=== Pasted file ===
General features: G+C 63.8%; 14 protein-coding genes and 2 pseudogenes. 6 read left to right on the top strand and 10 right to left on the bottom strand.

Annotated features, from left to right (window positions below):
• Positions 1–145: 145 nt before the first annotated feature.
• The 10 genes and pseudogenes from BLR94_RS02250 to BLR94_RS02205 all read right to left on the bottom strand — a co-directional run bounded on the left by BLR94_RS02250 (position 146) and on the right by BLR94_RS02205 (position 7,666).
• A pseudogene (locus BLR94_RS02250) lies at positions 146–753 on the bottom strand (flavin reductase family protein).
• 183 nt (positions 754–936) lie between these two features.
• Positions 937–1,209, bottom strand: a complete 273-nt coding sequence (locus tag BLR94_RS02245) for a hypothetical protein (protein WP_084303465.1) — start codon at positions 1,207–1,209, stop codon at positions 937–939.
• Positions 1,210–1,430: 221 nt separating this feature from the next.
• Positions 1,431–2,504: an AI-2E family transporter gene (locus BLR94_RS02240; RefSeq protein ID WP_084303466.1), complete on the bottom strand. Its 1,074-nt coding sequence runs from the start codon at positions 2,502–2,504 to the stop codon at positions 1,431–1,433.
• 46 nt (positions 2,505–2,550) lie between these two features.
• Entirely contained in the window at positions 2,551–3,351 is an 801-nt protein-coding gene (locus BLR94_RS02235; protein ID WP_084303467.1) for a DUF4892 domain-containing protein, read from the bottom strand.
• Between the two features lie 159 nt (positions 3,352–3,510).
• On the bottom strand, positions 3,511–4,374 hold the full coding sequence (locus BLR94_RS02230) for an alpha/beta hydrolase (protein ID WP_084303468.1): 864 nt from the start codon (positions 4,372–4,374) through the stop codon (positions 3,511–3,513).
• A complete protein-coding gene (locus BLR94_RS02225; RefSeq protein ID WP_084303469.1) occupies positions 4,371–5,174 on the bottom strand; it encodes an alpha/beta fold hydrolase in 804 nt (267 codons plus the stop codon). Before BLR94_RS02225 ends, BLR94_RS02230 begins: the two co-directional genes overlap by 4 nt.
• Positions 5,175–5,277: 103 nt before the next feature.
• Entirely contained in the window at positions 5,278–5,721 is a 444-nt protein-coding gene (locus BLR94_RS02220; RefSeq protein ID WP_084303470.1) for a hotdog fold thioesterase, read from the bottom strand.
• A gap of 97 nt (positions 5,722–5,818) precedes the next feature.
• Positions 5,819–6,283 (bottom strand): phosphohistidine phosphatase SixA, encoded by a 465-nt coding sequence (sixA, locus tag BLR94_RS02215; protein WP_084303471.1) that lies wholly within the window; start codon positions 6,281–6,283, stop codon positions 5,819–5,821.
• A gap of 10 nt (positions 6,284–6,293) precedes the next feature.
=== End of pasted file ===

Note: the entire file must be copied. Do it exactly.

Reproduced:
General features: G+C 63.8%; 14 protein-coding genes and 2 pseudogenes. 6 read left to right on the top strand and 10 right to left on the bottom strand.

Annotated features, from left to right (window positions below):
• Positions 1–145: 145 nt before the first annotated feature.
• The 10 genes and pseudogenes from BLR94_RS02250 to BLR94_RS02205 all read right to left on the bottom strand — a co-directional run bounded on the left by BLR94_RS02250 (position 146) and on the right by BLR94_RS02205 (position 7,666).
• A pseudogene (locus BLR94_RS02250) lies at positions 146–753 on the bottom strand (flavin reductase family protein).
• 183 nt (positions 754–936) lie between these two features.
• Positions 937–1,209, bottom strand: a complete 273-nt coding sequence (locus tag BLR94_RS02245) for a hypothetical protein (protein WP_084303465.1) — start codon at positions 1,207–1,209, stop codon at positions 937–939.
• Positions 1,210–1,430: 221 nt separating this feature from the next.
• Positions 1,431–2,504: an AI-2E family transporter gene (locus BLR94_RS02240; RefSeq protein ID WP_084303466.1), complete on the bottom strand. Its 1,074-nt coding sequence runs from the start codon at positions 2,502–2,504 to the stop codon at positions 1,431–1,433.
• 46 nt (positions 2,505–2,550) lie between these two features.
• Entirely contained in the window at positions 2,551–3,351 is an 801-nt protein-coding gene (locus BLR94_RS02235; protein ID WP_084303467.1) for a DUF4892 domain-containing protein, read from the bottom strand.
• Between the two features lie 159 nt (positions 3,352–3,510).
• On the bottom strand, positions 3,511–4,374 hold the full coding sequence (locus BLR94_RS02230) for an alpha/beta hydrolase (protein ID WP_084303468.1): 864 nt from the start codon (positions 4,372–4,374) through the stop codon (positions 3,511–3,513).
• A complete protein-coding gene (locus BLR94_RS02225; RefSeq protein ID WP_084303469.1) occupies positions 4,371–5,174 on the bottom strand; it encodes an alpha/beta fold hydrolase in 804 nt (267 codons plus the stop codon). Before BLR94_RS02225 ends, BLR94_RS02230 begins: the two co-directional genes overlap by 4 nt.
• Positions 5,175–5,277: 103 nt before the next feature.
• Entirely contained in the window at positions 5,278–5,721 is a 444-nt protein-coding gene (locus BLR94_RS02220; RefSeq protein ID WP_084303470.1) for a hotdog fold thioesterase, read from the bottom strand.
• A gap of 97 nt (positions 5,722–5,818) precedes the next feature.
• Positions 5,819–6,283 (bottom strand): phosphohistidine phosphatase SixA, encoded by a 465-nt coding sequence (sixA, locus tag BLR94_RS02215; protein WP_084303471.1) that lies wholly within the window; start codon positions 6,281–6,283, stop codon positions 5,819–5,821.
• A gap of 10 nt (positions 6,284–6,293) precedes the next feature.